Marketing our differences: a heady week to be Irish.

May 26, 2011

 

I’ve had a short stay in London this week, meeting up with some of our international colleagues. I also managed to catch up with some friends (both former contributors to this blog) who have decided to ply their trade across the Irish Sea.

Whilst I was in London, sharing thoughts on consumer trends and segmentations, buzz marketing and price guarantees, Barack Obama was back home, wooing the nation, as we wanted him to. This on the back of a visit from the Queen that was exquisitely managed and seemed to touch genuine cords beyond carefully executed diplomacy; and a Leinster victory that summed up Barack’s chant of ‘Is feidir linn’. All in all it was quiet a heady week or so to be Irish and as many commentators observed, a welcome respite from depressingly constant depressing headlines, from depressing looking reporters about depressing looking politicians and even more depressing looking bankers.

In the week, which was also marked by the sad passing of Ireland’s true statesman, Garrett Fitzgerald, David Cameron’s contribution to the ever-evolving relationship between our two nations was to state that “I can’t actually think of a time when the British-Irish friendship was so strong and the partnership was a strong as it is now”.

Indeed this sentiment permeated into conversation with my fellow bloggers in a gastro pub near Marble arch on Sunday night. And while we were all positive about the events of the previous week, it was the differences between our nations that exercised us most. London’s superiority in pub grub (and dare we say food in general) was, given our location, an easy topic which led to discussion about the hierarchy of supermarkets on both sides of the pond. The ‘New Londoners’ around the table expressed some surprise about just how different London and Dublin actually are. In many ways I found this reassuring. Rumours of Dublin being just another collection of UK high streets are apparently a little further from the truth than feared. And despite sharing so many cultural and media touch points on the surface, a mere scratch reveals a richness that separates our countries in a myriad of senses. Indeed I believe this was complicit in Cameron’s thoughts.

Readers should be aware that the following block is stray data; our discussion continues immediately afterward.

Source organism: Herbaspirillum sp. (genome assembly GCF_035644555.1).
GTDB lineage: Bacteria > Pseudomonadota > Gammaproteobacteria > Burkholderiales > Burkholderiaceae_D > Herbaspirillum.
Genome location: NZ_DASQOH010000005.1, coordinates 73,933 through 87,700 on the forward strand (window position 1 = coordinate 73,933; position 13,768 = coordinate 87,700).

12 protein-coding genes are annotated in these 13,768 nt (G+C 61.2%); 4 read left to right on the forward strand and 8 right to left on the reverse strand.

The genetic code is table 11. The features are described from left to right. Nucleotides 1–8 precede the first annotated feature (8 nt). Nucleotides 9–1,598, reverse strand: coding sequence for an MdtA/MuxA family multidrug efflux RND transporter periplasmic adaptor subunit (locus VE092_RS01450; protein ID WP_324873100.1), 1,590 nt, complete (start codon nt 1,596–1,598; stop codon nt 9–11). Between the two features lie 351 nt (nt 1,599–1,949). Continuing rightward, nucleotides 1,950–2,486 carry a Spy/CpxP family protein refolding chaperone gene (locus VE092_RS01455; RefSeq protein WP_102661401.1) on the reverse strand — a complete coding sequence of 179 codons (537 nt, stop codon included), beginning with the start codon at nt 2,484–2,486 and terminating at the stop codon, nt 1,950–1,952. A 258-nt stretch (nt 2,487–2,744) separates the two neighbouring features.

At a time where one of the many assaults on the Irish advertising industry is the retreat of marketing departments to the UK in a diminishing in the perceived importance of these cultural difference, I was reassured to see both my personal and professional contact during the week acknowledging the subtleties of cultural differences and showing the balance in sharing of approach yet celebrating differences coming to the fore.

In many ways technology makes the world a smaller place. I was pleasantly surprised to see Barack in Dublin being broadcast live on the BBC in London, yes the X-Factor has crossed many political boundaries, and our international gathering nearly seemed to be competing to see who had the most up to date information on ash clouds. There is so much information so readily available that no one can take it all in. So if we were all super computers and all consumed all the information, all the time, and interpreted it all the same way, it wouldn’t just be Dublin marketing departments decamping to London but those of Paris, Madrid and New York too.

So thank you to HM the Queen, to Garret the good, to Barack, to the New Londoners and the cosmopolitan gathering in London, both inside and out of a hotel conference room. It’s been a heady week all right, one that has certainly given me a greater confidence in our ability to collectively share and individually make a difference. You know how Barack puts it.

Tim

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